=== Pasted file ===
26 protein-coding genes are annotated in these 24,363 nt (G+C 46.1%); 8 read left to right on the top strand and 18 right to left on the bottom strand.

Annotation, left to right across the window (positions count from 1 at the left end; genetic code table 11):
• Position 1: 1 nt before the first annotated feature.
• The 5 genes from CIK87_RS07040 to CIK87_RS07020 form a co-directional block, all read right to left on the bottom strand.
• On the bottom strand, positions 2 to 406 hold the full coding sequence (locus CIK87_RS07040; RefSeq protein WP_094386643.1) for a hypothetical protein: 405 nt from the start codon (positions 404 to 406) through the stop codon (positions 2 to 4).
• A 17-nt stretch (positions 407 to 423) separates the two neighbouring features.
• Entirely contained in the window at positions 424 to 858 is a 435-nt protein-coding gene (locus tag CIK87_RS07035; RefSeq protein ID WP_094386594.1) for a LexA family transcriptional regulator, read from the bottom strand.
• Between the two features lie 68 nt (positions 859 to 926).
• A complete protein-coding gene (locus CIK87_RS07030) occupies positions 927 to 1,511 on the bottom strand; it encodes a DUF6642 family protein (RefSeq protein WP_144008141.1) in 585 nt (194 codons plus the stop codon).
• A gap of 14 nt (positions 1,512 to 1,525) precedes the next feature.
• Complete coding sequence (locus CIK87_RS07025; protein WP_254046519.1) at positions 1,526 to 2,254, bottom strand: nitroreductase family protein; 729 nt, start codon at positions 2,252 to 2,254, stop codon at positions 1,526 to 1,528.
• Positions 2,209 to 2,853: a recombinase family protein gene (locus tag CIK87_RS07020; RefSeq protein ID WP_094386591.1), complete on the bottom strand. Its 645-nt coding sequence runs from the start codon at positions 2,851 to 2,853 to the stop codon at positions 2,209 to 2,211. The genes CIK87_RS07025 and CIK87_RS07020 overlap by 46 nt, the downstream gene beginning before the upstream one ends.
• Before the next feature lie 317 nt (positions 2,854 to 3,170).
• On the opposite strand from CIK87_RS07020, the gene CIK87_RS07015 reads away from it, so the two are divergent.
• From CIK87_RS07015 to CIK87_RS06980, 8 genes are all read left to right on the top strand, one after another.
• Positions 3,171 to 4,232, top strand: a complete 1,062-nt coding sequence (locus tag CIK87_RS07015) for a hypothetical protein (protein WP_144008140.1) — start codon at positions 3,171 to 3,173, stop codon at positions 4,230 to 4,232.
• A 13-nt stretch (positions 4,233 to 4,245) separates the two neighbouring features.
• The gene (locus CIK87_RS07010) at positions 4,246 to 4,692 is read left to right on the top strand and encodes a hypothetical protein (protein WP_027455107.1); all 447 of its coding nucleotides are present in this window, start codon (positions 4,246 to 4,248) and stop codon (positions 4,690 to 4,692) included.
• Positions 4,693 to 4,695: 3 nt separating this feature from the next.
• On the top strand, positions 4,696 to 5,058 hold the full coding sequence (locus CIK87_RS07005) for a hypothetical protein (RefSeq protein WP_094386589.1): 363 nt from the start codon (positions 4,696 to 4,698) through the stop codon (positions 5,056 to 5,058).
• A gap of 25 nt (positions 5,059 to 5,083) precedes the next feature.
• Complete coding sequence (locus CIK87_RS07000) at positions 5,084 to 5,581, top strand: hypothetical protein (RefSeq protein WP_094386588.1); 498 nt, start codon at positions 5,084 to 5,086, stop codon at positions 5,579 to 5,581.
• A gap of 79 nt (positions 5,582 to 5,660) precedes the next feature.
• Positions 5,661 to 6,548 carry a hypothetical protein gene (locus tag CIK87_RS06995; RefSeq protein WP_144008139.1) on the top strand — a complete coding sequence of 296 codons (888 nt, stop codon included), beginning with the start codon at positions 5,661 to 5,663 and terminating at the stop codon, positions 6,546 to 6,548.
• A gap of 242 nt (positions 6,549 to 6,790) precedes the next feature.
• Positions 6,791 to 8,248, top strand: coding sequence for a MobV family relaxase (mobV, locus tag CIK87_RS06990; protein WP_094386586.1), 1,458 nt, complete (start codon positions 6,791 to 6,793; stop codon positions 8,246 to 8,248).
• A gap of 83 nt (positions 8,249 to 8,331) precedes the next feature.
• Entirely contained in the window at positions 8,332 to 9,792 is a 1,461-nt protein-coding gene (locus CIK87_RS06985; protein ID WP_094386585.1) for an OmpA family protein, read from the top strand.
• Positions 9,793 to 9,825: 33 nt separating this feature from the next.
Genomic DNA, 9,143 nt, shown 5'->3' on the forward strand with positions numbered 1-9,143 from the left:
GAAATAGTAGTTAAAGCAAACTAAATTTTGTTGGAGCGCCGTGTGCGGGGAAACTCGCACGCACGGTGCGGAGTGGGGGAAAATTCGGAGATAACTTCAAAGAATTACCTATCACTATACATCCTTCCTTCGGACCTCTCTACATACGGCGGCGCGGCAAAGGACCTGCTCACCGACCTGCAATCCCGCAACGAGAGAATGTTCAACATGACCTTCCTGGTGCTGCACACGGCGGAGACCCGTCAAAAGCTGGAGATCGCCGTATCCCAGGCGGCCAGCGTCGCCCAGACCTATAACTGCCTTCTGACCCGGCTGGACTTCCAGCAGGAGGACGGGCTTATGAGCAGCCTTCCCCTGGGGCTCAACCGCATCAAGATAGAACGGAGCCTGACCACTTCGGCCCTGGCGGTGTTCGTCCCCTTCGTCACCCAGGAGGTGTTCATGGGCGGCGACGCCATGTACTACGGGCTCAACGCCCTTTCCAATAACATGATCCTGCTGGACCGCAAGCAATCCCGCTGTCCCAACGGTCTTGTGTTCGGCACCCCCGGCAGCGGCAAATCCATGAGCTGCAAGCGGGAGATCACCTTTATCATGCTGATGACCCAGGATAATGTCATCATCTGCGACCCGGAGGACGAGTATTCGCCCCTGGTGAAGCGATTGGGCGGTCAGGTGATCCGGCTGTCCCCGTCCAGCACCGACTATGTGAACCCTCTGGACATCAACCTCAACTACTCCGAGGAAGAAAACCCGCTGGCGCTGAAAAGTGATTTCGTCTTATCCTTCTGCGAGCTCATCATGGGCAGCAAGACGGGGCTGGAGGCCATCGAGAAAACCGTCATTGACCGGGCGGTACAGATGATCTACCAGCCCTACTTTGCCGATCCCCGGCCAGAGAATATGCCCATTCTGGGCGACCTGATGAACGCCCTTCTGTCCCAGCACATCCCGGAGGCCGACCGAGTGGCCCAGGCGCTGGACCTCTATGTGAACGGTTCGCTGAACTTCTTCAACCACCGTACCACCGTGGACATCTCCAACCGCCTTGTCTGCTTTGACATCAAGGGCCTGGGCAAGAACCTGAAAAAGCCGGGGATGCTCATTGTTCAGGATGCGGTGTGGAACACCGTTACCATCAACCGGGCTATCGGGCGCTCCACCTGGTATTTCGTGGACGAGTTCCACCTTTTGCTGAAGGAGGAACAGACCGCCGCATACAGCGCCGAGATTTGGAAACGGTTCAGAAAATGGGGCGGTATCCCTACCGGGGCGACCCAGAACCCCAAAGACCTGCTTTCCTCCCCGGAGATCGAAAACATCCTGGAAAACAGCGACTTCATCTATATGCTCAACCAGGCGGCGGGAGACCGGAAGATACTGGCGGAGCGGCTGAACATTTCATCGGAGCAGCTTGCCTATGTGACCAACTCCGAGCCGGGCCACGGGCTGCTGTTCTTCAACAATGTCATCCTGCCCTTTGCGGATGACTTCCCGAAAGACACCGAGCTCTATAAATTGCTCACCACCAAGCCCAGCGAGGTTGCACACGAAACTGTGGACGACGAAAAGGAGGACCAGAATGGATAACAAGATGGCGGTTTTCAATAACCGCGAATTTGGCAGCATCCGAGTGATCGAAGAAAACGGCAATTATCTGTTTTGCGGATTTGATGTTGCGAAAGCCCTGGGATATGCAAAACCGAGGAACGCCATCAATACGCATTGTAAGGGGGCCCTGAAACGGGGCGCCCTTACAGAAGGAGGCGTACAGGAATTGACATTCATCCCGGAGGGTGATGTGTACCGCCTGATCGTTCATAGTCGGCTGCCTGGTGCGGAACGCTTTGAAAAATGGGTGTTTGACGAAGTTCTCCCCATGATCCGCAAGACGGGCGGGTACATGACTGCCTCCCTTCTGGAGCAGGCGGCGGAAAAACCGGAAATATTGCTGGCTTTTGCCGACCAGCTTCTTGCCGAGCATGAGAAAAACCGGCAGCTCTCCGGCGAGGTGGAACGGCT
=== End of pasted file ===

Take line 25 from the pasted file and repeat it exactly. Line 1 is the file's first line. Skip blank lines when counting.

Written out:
• A gap of 242 nt (positions 6,549 to 6,790) precedes the next feature.